RESEARCH SUPPORT, NON-U.S. GOV'T
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Spiritual well-being and depressive symptoms among cancer survivors.

PURPOSE: Depression is common among patients diagnosed with cancer and may be inversely associated with spiritual well-being. While numerous strategies are employed to manage and cope with illness, spiritual well-being has become increasingly important in cancer survivorship research. This study examined the association between spiritual well-being and depressive symptoms.

METHODS: This cross-sectional study utilized self-report data from 102 diverse cancer survivors recruited from peer-based cancer support groups in San Diego County. Depression was measured with the Patient Health Questionnaire-8 (PHQ-8) and spiritual well-being was measured with the Functional Assessment of Chronic Illness Therapy-Spiritual Well-Being (FACIT-Sp) comprised of two subscales (Meaning/Peace and Faith).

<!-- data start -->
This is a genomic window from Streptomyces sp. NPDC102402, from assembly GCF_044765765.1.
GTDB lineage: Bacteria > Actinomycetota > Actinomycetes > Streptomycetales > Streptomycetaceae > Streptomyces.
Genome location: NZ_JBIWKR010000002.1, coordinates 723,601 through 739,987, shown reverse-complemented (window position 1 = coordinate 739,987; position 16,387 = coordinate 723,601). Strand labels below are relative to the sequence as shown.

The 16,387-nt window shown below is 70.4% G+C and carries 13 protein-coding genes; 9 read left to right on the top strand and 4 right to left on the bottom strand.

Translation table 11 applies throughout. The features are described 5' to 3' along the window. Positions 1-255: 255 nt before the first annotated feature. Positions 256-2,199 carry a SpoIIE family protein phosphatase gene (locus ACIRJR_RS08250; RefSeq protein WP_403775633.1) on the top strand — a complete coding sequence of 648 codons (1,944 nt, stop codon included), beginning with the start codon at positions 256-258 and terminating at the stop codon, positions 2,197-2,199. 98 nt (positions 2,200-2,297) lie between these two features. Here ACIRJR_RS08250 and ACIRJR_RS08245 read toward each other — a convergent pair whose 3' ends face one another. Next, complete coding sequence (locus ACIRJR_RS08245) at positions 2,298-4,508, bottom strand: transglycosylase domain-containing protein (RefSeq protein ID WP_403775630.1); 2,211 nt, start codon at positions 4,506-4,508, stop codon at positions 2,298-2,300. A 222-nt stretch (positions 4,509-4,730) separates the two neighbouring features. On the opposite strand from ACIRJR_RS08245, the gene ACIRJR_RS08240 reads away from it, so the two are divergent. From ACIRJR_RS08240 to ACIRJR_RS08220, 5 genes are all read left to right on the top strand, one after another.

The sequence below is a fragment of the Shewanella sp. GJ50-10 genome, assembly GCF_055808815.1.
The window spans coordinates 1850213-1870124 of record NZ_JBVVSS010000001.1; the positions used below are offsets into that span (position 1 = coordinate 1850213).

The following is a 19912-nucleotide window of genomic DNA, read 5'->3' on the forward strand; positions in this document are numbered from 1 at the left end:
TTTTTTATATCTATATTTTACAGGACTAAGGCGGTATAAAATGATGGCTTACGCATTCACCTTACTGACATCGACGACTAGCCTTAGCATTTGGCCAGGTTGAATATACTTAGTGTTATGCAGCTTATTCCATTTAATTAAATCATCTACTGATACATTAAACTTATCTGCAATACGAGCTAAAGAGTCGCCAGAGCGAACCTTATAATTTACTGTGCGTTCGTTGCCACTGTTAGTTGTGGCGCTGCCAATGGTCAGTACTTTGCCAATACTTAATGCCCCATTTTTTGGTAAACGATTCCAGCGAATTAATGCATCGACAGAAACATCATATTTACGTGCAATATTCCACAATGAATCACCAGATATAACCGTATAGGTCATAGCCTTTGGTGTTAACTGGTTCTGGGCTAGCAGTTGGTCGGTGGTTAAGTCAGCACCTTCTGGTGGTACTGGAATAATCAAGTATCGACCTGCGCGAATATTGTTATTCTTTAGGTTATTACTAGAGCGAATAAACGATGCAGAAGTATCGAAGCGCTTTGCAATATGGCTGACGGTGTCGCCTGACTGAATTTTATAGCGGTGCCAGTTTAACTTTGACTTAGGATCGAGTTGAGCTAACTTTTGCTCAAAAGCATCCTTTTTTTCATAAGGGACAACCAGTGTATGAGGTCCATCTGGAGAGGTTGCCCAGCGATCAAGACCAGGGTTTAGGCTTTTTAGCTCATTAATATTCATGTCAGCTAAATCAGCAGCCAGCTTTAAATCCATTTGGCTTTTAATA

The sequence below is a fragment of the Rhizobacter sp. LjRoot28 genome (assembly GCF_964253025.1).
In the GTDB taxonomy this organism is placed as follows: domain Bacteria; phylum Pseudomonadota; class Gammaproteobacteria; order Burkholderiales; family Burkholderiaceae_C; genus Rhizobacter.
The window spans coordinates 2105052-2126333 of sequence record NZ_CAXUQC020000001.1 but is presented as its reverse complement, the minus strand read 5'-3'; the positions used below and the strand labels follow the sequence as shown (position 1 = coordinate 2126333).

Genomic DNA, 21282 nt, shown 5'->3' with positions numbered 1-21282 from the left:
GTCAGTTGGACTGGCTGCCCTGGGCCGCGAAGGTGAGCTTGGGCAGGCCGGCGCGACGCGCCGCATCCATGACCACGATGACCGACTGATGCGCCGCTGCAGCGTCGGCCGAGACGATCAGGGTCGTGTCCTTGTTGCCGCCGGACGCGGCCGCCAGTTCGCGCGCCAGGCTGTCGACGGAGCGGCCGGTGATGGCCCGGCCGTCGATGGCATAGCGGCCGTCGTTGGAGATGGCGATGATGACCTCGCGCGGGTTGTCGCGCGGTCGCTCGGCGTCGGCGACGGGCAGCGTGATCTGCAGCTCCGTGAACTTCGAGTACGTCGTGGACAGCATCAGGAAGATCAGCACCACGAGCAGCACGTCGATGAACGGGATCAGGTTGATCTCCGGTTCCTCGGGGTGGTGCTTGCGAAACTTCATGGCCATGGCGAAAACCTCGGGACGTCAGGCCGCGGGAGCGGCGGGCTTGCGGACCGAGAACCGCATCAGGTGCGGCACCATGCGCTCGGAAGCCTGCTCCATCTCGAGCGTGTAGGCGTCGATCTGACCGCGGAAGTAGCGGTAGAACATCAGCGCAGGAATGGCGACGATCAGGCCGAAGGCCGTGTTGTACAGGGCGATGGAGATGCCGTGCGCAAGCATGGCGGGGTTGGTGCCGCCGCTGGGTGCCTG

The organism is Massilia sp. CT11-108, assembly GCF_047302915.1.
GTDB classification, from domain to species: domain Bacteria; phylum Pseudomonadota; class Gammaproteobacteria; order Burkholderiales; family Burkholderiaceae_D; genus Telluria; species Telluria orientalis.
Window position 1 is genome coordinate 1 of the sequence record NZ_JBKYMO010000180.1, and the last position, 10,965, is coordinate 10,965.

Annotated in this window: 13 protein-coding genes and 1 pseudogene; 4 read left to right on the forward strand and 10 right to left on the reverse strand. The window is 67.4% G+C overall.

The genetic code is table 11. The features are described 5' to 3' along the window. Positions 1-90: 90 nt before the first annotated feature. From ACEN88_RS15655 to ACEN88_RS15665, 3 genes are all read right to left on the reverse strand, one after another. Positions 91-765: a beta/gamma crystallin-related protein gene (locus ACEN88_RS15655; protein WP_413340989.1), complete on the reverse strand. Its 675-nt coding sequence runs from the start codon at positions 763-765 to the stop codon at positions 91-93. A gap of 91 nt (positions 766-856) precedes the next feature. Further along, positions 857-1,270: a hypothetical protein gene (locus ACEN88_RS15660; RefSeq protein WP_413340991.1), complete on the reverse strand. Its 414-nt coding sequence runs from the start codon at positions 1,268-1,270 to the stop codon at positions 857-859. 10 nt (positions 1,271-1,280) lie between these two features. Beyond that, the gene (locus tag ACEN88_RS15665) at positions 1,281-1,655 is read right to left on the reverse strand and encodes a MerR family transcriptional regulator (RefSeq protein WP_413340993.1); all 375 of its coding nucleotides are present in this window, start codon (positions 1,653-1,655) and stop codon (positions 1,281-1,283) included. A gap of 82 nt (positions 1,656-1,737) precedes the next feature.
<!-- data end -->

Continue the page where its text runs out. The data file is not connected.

RESULTS: Hierarchal regression analysis indicated that Meaning/Peace significantly predicted depressive symptoms after adjusting for socio-demographics, cancer stage, time since diagnosis, and Faith (p < .001).

CONCLUSIONS: Findings suggest that Spiritual Well-Being is a valuable coping mechanism and that Meaning/Peace has a unique advantage over Faith in protecting cancer survivors from the effects of depression symptoms; therefore, turning to Faith as source of strength may improve psychological well-being during survivorship.

IMPLICATIONS: Future programs and healthcare providers should be cognizant of the influential role of spiritual well-being in depression symptoms in an effort to improve psychological well-being among cancer survivors.

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